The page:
One Piece's Creator Has Already Set Precedence For Its Live-Action Casting

Last month One Piece fans were shocked as the series creator Eiichiro Oda announced that One Piece was going to Hollywood! In the midst of One Piece's 20th anniversary, Eiichiro signed off on a deal for his worldwide popular anime to be recreated as a live-action TV show. As a result, casting for the program is already a hot topic, especially after previous live-action anime adaptions have been criticized for their casting in the past.

Fans must remember that this won't be an all-Japanese cast, which has been the trend in many live-action creations in the past. As a result, it is still unclear exactly who will be cast in the live-action adaptation, despite rumors Jamie Lee Curtis could be persuaded. The reason many One Piece fans and experts alike expect Curtis to be apart of the project, is largely due to her attendance at the Hollywood premiere of One Piece Film: Gold back in January.

In addition, Oda has already released the preferred national background for each of the Straw Hat Pirates. Oda ideally wants Monkey D. Luffy to be Brazilian, Roronoa Roro to be Japanese, Usopp should be African, Nami to be Swedish, Tony Tony Chopper to be Canadian, Vinsmoke Sanji must be French, Nico Robin should be Russian, Franky to be American and lastly, Brook to be Austrian.

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(Photo: Toei Animation)

These are the ideal casting nationalities that Oda wants representing his Straw Hat Pirate characters, in this live-action TV show. With casting being a vital part of live-action adaptations, Hollywood will want to get it right, in order avoid criticism early on. With so many One Piece fans in the world barring mixed opinions on the live-action project, criticism is inevitable. Therefore at the very least, Hollywood should get the casting right, which Oda has already provided a guide for.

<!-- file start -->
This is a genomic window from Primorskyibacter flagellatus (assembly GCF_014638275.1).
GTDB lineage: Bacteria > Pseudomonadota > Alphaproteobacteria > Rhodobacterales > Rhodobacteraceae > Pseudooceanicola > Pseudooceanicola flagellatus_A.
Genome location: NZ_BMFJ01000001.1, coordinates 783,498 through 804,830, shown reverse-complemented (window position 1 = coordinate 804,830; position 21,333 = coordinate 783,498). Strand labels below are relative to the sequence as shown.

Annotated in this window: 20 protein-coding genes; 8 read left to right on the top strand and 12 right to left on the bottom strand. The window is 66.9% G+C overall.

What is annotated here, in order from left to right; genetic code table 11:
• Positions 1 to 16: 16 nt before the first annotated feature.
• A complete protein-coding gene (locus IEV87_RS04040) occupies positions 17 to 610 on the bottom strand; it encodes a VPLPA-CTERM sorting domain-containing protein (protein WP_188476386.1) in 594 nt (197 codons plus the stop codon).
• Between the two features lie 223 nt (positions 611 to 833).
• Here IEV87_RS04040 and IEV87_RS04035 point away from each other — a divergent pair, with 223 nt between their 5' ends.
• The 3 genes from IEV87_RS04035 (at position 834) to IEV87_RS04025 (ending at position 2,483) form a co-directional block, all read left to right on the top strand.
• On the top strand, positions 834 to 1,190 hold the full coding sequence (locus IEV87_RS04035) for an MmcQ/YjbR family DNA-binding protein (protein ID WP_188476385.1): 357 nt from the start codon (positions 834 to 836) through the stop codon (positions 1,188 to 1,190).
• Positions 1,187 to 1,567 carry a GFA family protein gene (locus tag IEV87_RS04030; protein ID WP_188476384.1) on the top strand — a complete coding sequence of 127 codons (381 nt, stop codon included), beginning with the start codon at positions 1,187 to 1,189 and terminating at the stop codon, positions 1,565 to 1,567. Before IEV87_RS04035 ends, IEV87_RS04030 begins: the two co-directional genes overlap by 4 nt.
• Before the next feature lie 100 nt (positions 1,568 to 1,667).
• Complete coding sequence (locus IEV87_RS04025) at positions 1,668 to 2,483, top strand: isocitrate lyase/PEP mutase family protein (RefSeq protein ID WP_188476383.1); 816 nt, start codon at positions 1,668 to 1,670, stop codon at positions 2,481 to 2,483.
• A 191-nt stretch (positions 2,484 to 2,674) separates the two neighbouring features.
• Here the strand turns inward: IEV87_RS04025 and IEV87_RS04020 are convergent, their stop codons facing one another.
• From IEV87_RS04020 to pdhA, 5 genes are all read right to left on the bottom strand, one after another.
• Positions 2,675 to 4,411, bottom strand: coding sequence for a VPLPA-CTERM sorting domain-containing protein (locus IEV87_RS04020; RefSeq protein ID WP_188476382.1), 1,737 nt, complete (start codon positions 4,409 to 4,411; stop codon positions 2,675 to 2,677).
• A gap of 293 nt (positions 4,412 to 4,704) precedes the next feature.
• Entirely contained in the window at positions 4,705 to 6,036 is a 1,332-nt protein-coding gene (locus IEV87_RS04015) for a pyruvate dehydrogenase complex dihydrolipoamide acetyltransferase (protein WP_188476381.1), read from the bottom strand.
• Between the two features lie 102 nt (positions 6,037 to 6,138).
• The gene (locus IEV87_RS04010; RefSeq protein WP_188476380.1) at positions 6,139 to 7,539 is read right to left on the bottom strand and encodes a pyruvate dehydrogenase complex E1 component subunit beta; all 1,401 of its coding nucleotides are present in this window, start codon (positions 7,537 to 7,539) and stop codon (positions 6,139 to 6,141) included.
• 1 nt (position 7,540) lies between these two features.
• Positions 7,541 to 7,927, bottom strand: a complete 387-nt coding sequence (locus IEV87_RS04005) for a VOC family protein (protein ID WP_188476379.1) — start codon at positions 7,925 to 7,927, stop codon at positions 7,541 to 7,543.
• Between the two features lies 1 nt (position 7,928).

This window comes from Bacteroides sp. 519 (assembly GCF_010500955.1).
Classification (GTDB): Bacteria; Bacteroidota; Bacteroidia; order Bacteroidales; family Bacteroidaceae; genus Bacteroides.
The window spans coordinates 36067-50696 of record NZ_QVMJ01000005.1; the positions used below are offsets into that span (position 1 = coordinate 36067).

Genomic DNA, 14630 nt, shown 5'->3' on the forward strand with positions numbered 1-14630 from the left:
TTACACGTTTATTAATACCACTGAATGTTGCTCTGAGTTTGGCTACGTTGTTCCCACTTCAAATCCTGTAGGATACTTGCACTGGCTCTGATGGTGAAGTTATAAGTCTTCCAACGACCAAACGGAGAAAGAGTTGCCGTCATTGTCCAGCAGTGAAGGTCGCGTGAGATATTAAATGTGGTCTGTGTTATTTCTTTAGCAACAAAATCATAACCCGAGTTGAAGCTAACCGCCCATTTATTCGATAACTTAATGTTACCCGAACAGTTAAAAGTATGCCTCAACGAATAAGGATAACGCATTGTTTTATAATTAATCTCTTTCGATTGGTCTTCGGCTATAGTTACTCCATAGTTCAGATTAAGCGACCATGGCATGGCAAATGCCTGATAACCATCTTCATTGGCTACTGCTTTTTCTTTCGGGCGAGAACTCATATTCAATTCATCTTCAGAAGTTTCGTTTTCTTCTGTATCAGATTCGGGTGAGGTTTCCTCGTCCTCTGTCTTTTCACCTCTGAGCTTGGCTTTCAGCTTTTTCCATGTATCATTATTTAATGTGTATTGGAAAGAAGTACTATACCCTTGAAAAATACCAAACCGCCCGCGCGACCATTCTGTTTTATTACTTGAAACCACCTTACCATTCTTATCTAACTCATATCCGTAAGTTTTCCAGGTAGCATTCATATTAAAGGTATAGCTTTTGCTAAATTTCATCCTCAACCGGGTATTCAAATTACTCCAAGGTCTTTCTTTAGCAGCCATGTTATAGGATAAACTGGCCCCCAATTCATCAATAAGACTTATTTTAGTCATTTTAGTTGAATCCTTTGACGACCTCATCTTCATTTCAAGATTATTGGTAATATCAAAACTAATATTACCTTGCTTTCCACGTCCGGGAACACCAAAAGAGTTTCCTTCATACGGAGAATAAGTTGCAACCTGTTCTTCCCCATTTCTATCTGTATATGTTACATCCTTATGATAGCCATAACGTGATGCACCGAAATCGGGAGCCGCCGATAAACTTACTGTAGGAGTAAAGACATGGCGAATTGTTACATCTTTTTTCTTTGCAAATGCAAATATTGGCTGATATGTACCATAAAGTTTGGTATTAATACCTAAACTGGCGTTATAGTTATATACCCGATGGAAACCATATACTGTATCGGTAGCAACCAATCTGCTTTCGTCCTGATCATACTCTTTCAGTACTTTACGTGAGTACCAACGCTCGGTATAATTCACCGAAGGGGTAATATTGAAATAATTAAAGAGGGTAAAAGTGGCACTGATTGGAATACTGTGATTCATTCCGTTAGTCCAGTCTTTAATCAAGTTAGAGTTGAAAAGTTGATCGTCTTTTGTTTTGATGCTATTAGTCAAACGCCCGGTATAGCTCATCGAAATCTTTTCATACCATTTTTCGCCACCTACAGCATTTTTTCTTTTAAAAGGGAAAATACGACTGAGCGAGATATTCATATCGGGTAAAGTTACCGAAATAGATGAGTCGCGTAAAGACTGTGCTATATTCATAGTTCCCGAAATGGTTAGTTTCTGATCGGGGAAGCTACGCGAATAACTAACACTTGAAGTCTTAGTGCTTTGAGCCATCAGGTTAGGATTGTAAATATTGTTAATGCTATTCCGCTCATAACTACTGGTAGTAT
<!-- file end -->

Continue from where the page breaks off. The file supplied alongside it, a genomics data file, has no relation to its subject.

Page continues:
Straw Hats
(Photo: Toei Animation)

Viz Media's synopsis for One Piece can be read below:

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As a child, Monkey D. Luffy dreamed of becoming King of the Pirates. But his life changed when he accidentally gained the power to stretch like rubber—at the cost of never being able to swim again! Years later, Luffy sets off in search of the One Piece, said to be the greatest treasure in the world…

Eiichiro Oda began his manga career in 1992 at the age of 17, when his one-shot cowboy manga Wanted! won second place in the coveted Tezuka manga awards. Oda went on to work as an assistant to some of the biggest manga artists in the industry, including Nobuhiro Watsuki, before winning the Hop Step Award for new artists. His pirate adventure One Piece, which debuted in Weekly Shonen Jump magazine in 1997, quickly became one of the most popular manga in Japan.